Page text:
These funds are proposed for the following activities: Scale up cotrimoxazole (CTX) prophylaxis for HIV-exposed and infected children; provide nutrition assessment, counseling and support; provide prevention, diagnosis and management of tuberculosis and other opportunistic infections (OI's); provide palliative care and psychosocial support. The funds will be used to improve linkages to Community Based Care including: under 5 child survival interventions and community HIV supported services. These activities will be achieved through training and on-site mentorship, establishment of coordinating committees with community-based organizations, advocacy and community mobilization. These activities will take place in Dar es Salaam.
These funds are proposed for the following activities: Implement updated WHO treatment guidelines to improve access to pediatric ART, including treatment of all HIV infected children <24 months;enhance the identification and diagnosis of HIV for infants and children through EID, PITC in in-patient and out-patient settings, immunization, OVC, and TB/HIV clinics; improve follow-up services for HIV-exposed infants and children and track and retain children in care and treatment; monitor response and adherence to treatment. These activities will be achieved through training, on-site mentorship, advocacy, community mobilization, and updating of tools for tracking and retention. These activities will be achieved through training, on-site mentorship, advocacy and community mobilization, and development of tools for tracking and retention. These activities will take place in Dar es Salaam with the aim of enrolling 3900 new children on ART.
Harvard University School of Public Health will continue implementing PMTCT activities in Dar es Salaam, which has 3 districts and a high HIV prevalence of 7%. Dar es Salaam has high volume sites and a site coverage of 53%. The Implementing Partner (IP) will support scale-up of PMTCT services to cover 80% of pregnant women with counseling and testing. For those found HIV negative, retesting will be considered in late pregnancy, labour and delivery or during postpartum period (and document sero-conversion). Women found HIV positive will be provided with ARV prophylaxis (75% and 85% of HIV positive pregnant women in 2011 and 2012 respectively) in three regions. The IP will support scale-up of EID to 65% of HIV exposed infants through RCH clinics.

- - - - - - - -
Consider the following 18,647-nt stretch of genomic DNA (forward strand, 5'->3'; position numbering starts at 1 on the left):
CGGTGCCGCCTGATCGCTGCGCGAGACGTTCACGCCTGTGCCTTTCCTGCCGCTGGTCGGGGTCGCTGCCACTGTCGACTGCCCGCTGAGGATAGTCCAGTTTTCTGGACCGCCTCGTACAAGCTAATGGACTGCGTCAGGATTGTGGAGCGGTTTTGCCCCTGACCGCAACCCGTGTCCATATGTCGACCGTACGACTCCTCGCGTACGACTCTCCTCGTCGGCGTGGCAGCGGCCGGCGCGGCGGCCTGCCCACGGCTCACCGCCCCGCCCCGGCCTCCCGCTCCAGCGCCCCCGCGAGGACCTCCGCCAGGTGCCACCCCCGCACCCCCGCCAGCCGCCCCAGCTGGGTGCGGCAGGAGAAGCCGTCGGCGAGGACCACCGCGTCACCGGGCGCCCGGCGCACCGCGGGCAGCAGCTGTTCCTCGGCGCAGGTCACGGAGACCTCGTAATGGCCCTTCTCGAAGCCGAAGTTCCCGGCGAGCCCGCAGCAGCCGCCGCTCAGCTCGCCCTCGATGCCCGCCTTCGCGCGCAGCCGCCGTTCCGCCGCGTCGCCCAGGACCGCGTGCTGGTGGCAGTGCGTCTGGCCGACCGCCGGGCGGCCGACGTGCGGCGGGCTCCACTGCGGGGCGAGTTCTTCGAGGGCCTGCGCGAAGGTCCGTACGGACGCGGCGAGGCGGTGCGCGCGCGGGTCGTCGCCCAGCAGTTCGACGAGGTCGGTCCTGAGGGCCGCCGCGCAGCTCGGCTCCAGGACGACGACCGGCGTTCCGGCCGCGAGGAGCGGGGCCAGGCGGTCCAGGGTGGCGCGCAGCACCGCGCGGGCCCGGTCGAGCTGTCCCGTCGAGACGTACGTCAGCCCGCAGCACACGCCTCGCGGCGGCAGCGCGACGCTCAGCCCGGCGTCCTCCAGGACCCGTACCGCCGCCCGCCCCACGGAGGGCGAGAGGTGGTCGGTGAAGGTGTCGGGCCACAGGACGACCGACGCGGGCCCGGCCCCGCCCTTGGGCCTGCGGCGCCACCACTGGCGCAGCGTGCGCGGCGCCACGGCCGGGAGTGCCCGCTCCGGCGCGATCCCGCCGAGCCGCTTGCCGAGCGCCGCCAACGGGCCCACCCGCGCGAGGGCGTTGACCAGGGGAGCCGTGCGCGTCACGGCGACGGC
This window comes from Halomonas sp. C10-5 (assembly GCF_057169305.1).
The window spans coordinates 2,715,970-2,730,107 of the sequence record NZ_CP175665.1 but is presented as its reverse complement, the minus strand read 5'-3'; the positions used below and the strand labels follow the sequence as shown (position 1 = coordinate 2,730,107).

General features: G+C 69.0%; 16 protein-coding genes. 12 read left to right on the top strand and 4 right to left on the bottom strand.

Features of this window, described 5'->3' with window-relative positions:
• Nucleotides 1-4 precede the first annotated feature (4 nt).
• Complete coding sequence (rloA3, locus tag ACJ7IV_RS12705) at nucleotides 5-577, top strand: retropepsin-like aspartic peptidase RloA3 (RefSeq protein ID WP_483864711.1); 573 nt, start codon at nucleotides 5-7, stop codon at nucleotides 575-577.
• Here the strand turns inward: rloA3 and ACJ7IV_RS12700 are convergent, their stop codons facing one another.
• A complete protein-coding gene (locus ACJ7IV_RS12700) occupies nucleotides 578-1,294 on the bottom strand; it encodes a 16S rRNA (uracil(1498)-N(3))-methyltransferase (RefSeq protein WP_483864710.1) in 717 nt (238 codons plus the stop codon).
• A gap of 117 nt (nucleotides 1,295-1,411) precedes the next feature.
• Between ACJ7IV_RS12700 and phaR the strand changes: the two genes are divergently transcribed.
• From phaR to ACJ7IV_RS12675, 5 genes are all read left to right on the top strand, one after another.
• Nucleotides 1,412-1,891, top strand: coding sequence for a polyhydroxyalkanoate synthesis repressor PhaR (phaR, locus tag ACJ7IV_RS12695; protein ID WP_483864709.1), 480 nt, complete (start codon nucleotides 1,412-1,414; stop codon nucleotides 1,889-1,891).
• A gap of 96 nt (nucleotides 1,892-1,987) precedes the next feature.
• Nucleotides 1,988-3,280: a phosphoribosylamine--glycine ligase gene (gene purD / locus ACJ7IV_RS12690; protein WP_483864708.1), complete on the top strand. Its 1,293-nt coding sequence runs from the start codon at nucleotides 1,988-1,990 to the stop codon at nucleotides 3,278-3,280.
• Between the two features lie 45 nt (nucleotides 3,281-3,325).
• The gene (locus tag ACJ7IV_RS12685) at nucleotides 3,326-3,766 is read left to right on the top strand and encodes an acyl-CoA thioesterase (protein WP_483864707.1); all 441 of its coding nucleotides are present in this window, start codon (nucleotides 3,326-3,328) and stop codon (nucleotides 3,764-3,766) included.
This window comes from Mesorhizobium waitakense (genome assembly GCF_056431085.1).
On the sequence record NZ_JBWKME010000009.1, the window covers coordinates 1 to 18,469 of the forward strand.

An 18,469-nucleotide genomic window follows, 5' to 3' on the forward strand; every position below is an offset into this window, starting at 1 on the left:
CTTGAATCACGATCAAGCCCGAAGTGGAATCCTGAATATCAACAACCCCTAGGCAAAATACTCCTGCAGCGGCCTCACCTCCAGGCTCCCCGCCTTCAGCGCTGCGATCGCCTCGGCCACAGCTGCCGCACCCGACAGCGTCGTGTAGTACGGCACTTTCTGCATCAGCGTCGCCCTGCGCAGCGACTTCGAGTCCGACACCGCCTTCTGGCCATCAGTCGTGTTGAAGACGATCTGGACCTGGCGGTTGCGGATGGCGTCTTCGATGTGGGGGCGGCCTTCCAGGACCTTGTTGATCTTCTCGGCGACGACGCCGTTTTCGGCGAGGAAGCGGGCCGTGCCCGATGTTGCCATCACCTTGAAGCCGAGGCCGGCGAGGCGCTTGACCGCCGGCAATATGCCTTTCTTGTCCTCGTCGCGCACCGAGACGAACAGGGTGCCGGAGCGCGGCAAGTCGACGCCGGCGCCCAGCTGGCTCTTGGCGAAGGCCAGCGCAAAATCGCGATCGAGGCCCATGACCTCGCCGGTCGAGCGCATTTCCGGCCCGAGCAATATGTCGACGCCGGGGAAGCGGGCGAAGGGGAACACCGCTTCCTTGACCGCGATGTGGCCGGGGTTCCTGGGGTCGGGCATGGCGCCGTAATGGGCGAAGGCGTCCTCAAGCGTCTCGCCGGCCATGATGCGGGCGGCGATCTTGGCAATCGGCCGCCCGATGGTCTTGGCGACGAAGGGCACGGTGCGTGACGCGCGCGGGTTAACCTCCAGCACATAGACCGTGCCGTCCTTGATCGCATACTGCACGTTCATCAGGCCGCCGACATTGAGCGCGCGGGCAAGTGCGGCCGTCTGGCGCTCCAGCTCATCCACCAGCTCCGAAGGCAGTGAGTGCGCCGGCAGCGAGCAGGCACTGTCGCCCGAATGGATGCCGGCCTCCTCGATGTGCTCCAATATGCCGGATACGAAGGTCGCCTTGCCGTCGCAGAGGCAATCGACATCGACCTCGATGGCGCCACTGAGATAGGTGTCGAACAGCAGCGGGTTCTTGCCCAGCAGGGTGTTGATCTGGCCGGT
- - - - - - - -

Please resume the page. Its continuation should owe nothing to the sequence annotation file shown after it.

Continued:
Maintain services related to implementation of the Three I's. It is estimated that around 20 % of new patients enrolling into ART would present with signs and symptoms of advanced HIV deases and diagnosing TB among this group is difficult as the routine diagnostic tests (AFB smear microscopy and/or chest X ray) are neither very sensitive nor very specific and un diagnosed TB remains a major cause of mortality in this group. To enhance TB diagnosis in this group, there is a high need of investing in sophisticated TB diagnostic tests e.g. Liquid culture and Line Probe Assays. To increase access to this service MDH will ensure that CTRL get adequate reagents for MIGT and Line Probe Assay from SCMS. SCMC will purchase reagents for MIGT and Line Probe Assay at a cost of $ 392,280. Clinical SRU agreed that funds for procurement of these reagents come from SCMS. CTRL services for these tests will be provided in Dar region and surrounding regions. (Pwani, Morogoro, Mtwara, Lindi, Tanga etc.) This will be achieved in close collaboration with Global Fund, PASADA, and PATH. Participate in the pilot and subsequent scale up of Three I's as well as the Early Mortality Study. This mechanism relates to mechanism system ID 84 MDH